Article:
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Sisters Mekhala and Kanakhala dancing

Mekhala (Mekhalā or Mahakhala – "Elder Mischievous Girl") "The Elder Severed-Headed Sister" and Kanakhala (Kankhala, Kanakhalā – "Younger Mischievous Girl") "The Younger Severed-Headed Sister") are two sisters who figure in the eighty-four mahasiddhas ("great adept") of Vajrayana Buddhism. Both are described as the disciples of another mahasiddha, Kanhapa (Krishnacharya). They are said to have severed their heads and offered them to their guru, and then danced headless. Their legend is closely associated with the Buddhist severed-headed goddess Chinnamunda.



The Legends of the Eighty-four Mahasiddhas (Wylie: grub thob brgyad bcu tsa bzh'i lo rgyus, written by the Tibetan monk Mondup Sherab, which was narrated to him by Abhayadattashri c. 12th century) narrates the following tale: Mekhala and Kanakhala were daughters of a householder in Devīkoṭṭa (now in Bengal), who married them to sons of a boatman. Their husbands taunted them and their neighbours gossiped about them. Finally, Kanakhala could not take the abuse any more and suggested Mekhala that they should flee from their house. However, the wise Mekhala told her younger sister that they deserved it and would have to face the same torment somewhere else if they run away; they stay and bear the agony.[1]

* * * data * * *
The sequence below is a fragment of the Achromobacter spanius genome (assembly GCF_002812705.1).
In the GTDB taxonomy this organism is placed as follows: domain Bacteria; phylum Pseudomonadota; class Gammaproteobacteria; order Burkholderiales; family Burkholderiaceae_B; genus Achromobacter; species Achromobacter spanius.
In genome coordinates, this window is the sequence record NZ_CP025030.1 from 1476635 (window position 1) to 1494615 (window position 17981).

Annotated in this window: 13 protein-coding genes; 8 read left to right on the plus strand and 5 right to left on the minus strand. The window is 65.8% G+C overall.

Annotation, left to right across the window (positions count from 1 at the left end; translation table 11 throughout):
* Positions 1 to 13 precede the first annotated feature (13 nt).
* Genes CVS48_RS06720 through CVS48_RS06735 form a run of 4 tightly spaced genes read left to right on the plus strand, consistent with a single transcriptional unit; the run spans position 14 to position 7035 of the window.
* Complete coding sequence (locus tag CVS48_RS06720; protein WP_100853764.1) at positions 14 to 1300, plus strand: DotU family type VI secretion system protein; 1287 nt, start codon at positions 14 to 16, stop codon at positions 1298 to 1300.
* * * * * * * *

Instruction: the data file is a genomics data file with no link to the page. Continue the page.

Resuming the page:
The mahasiddha guru Kanhapa passed by their house with his retinue of 700 dakas and dakinis. The sisters prostrated to the guru and explained their anguish. Kanhapa instructed them in the sādhanā (spiritual practice) of the goddess Vajravārāhī, a ferocious form of Vajrayogini. The sisters practised the meditative techniques for 12 years and accomplished their goal.[1]

The sisters journeyed to meet their guru to seek further instruction. They bowed to him and circumambulated him in reverence, however the daka failed to recognize them. They introduced themselves as the married unhappy sisters he had initiated twelve years ago. He responded that if he was their guru, they should have brought him offerings. The sisters asked him his desired offerings. The guru promptly asked for their heads.[1]

The sisters unquestioningly decapitated themselves and offered their severed heads at his feet.[1] Their bodies danced as their severed heads sang reverently.[1] The guru rejoined their heads and torsos. They were known as the "Headless Yoginis" henceforth. By this act, they acquired mahamudra-siddhi (supernatural magical powers) and became mahasiddhas.[1]

After serving the beings of the world for several years, they bodily assumed Khechara, the Paradise of dakinis governed by Vajrayogini.[1]

Association with ChinnamundaEdit

The goddess Chinnamunda is associated with the legend of Mekhala and Kanakhala.

The legend of the sisters is associated with Chinnamunda or Sarvabuddha-dakini, the severed headed form of the goddess Vajrayogini or her form Vajravarahi. The nude self-decapitated goddess, standing in a fighting posture, holds her own severed head in one hand, a knife in another. Three jets of blood spurt out of her bleeding neck and are drunk by her severed head and two dakini attendants, Vajravaironi and Vajravarnini. The attendants hold a skull and a knife. This form is almost identical to the Hindu goddess Chhinnamasta, who is standing on a copulating couple.[1]